For as long as I can remember, I’ve had an unrealistic idea that has persistently reemerged in my thinking. That is the pie-in-the-sky notion that goes something like this: “When I get past this (name whatever irritation or inconvenience you are currently experiencing – “both children in diapers”, “not enough kitchen counter-top space”, “pain in my knee”, “a house that never stays clean”, “a temporary commitment and deadline”, “doing my laundry at a laundromat”, etc.), things will be “normal” again and life will get easier.”

But what is normal? I know of a city in Illinois that is named “Normal”. And I once heard a woman say that “normal” is really only a setting on the dryer. I’d have to agree with that. Life happens during all of our little and big abnormalities. In fact, those inconvenient abnormalities make up life. Life requires a constant adjustment to all the “whatevers” that the Lord chooses to use for our sanctification. If we put living on hold until after the circumstances pass…well, we will just be missing out on what Jesus called the abundant life.

How we handle these “abnormalities” is what matters. Job 5:7 says, “…man is born to trouble as surely as sparks fly upward.” Jesus told us that each day would have enough of its own trouble and therefore not to worry about tomorrow. This world is not perfect. How could it be…you and I live in it?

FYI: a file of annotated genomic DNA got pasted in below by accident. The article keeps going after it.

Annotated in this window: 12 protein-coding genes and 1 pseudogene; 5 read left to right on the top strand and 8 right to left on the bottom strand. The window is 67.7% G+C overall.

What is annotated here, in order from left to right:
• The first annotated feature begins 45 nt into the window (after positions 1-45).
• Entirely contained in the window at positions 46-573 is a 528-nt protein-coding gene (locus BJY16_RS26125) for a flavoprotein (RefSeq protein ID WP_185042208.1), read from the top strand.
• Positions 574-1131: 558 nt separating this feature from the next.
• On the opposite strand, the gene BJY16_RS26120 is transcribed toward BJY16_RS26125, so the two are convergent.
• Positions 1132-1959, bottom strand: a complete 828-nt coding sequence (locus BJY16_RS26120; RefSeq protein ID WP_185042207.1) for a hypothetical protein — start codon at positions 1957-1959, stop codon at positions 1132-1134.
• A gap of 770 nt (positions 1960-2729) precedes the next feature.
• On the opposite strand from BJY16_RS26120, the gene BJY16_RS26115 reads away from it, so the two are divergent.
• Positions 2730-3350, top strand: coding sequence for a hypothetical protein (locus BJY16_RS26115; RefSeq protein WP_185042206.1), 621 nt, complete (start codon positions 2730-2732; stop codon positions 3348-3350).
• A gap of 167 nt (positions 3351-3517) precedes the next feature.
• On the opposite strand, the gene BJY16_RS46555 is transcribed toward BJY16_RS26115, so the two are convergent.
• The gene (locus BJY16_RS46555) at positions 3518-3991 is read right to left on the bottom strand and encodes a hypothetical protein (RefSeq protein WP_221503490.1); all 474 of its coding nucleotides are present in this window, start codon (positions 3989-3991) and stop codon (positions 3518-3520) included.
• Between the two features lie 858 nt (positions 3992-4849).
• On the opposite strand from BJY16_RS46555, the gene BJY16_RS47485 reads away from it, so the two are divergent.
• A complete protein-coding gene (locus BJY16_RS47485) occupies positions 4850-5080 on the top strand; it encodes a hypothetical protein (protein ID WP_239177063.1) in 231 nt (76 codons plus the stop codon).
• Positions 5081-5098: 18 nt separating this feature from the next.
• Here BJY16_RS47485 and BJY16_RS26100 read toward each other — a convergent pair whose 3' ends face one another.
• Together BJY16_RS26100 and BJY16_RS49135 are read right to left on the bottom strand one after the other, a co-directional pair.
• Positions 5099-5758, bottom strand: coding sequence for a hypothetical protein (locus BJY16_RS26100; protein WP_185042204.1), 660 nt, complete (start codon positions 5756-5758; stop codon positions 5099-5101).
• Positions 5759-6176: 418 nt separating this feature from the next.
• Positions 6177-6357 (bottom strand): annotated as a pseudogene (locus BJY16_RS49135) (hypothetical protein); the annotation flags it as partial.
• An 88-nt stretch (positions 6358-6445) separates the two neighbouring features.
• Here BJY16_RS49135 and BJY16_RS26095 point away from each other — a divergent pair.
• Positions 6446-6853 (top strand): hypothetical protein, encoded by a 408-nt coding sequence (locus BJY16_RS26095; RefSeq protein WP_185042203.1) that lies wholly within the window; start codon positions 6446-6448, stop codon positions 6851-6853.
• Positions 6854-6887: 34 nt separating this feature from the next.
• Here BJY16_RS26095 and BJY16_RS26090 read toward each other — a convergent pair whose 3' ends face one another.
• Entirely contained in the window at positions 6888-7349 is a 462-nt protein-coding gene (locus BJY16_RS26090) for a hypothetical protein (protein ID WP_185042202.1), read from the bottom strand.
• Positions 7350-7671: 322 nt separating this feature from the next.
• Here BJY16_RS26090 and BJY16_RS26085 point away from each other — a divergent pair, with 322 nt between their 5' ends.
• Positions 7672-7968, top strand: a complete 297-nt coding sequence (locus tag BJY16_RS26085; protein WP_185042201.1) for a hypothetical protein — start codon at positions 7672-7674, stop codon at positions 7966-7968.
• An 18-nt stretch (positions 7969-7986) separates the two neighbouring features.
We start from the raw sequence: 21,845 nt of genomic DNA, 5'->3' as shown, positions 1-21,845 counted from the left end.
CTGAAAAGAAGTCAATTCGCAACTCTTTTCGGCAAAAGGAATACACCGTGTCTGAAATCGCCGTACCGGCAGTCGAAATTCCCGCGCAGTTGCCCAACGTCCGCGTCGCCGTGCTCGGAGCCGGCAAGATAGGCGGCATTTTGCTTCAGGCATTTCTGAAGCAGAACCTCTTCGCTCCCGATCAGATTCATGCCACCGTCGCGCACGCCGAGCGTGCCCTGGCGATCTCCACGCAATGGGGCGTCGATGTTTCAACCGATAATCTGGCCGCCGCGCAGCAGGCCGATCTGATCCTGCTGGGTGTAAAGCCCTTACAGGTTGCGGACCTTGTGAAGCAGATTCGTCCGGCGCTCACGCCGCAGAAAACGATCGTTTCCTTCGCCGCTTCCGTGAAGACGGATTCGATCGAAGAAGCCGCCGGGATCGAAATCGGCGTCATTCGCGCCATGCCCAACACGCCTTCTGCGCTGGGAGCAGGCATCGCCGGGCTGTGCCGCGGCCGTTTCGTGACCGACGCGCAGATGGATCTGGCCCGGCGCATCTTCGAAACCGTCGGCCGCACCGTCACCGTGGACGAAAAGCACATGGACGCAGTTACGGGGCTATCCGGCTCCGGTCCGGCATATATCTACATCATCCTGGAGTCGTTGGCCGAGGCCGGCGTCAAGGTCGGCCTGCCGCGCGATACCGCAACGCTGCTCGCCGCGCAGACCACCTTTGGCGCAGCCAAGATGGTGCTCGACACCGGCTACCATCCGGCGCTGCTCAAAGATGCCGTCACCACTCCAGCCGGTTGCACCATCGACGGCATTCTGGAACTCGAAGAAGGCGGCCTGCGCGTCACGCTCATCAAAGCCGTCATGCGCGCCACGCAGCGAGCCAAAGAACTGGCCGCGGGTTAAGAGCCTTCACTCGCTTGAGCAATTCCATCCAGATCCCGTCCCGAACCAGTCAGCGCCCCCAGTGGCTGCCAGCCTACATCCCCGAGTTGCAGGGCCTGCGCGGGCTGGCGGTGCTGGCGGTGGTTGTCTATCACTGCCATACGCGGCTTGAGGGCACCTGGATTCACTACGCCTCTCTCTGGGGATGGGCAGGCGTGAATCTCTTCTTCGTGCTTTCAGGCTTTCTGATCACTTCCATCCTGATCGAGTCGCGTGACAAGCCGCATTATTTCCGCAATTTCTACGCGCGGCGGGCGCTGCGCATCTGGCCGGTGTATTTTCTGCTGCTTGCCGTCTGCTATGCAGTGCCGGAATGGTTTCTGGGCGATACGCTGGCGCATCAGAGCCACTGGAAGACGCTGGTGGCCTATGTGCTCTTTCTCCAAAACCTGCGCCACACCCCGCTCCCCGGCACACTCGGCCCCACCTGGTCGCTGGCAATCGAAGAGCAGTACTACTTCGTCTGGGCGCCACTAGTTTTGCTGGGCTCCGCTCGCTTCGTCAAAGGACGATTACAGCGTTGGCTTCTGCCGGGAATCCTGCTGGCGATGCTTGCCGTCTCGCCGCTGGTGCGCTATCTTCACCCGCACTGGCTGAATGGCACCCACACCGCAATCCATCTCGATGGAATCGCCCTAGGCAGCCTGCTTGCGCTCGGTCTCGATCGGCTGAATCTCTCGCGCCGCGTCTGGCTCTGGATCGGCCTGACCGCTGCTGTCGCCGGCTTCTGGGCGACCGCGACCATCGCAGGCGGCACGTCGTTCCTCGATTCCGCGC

Why not, instead, look past the annoyances to the One who said, “In this world you will have trouble. But take heart! I have overcome the world” (John 16:33). Instead of wishing the trouble away, welcome it as an agent for your change toward Christ-likeness. Don’t contemplate life beyond the trouble, instead find your life and your joy there amidst the trouble for the Joy Giver is there with you.

This calls for a radical adjustment to our thinking. Thinking “inconvenience or nuisance” implies that my life is interrupted. Rather think this is an “opportunity to depend upon God” for I am His - my life is not my own. Ask Christ for His strength in the task and thank Him when He gives it, then recon that you will be doing this all again tomorrow (each day has its own trouble). Do not be surprised; rather know that amidst all the changes, the unchanging Savior is present – Jesus Christ, the same yesterday, today and forever. Can you praise and worship Him there in the midst of the annoyance? If so, you will have joy that transcends the disturbance and goes way beyond the desired “normal”.

Once this ever-changing, non-normal, whatever-life is past, we will dwell in the presence of unparalleled perfection and consistent beauty for we will be forever with the Lord. We will never have the desire for “life just to be normal again”. Who would want mundane normalcy in the stunning and indescribably majestic presence of our Lord?

What we must remember is that we can experience His stunning and majestic presence here, even in the midst of the routine irritations of an imperfect world. Dwell in that Presence now for the honor of the One who is perfecting you for that splendid, never ending, glorious day. Why settle for “normal” when Christ and heaven can be found in the midst of our mundane inconveniences?
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Wednesday, April 22, 2009